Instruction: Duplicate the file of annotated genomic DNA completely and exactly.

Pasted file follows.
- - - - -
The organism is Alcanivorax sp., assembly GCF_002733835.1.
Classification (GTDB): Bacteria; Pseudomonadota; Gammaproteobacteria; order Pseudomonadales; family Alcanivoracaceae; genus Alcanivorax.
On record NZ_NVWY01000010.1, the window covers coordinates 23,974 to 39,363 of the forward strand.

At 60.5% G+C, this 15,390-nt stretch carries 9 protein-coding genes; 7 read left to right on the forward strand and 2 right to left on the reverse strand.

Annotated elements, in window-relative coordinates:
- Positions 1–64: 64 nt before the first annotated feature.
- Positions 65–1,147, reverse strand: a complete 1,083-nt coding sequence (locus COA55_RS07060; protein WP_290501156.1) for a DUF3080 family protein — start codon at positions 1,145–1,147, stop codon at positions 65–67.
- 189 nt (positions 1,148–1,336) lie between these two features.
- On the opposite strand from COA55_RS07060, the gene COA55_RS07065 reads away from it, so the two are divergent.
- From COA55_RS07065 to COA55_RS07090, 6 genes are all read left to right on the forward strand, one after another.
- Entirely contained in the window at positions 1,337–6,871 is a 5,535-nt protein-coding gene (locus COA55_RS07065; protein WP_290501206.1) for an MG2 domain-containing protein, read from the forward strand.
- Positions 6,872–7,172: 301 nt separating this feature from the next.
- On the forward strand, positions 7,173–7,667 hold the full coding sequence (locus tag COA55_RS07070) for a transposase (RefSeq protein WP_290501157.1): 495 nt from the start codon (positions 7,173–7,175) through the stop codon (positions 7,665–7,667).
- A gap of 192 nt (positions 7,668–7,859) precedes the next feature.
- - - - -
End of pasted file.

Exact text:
The organism is Alcanivorax sp., assembly GCF_002733835.1.
Classification (GTDB): Bacteria; Pseudomonadota; Gammaproteobacteria; order Pseudomonadales; family Alcanivoracaceae; genus Alcanivorax.
On record NZ_NVWY01000010.1, the window covers coordinates 23,974 to 39,363 of the forward strand.

At 60.5% G+C, this 15,390-nt stretch carries 9 protein-coding genes; 7 read left to right on the forward strand and 2 right to left on the reverse strand.

Annotated elements, in window-relative coordinates:
- Positions 1–64: 64 nt before the first annotated feature.
- Positions 65–1,147, reverse strand: a complete 1,083-nt coding sequence (locus COA55_RS07060; protein WP_290501156.1) for a DUF3080 family protein — start codon at positions 1,145–1,147, stop codon at positions 65–67.
- 189 nt (positions 1,148–1,336) lie between these two features.
- On the opposite strand from COA55_RS07060, the gene COA55_RS07065 reads away from it, so the two are divergent.
- From COA55_RS07065 to COA55_RS07090, 6 genes are all read left to right on the forward strand, one after another.
- Entirely contained in the window at positions 1,337–6,871 is a 5,535-nt protein-coding gene (locus COA55_RS07065; protein WP_290501206.1) for an MG2 domain-containing protein, read from the forward strand.
- Positions 6,872–7,172: 301 nt separating this feature from the next.
- On the forward strand, positions 7,173–7,667 hold the full coding sequence (locus tag COA55_RS07070) for a transposase (RefSeq protein WP_290501157.1): 495 nt from the start codon (positions 7,173–7,175) through the stop codon (positions 7,665–7,667).
- A gap of 192 nt (positions 7,668–7,859) precedes the next feature.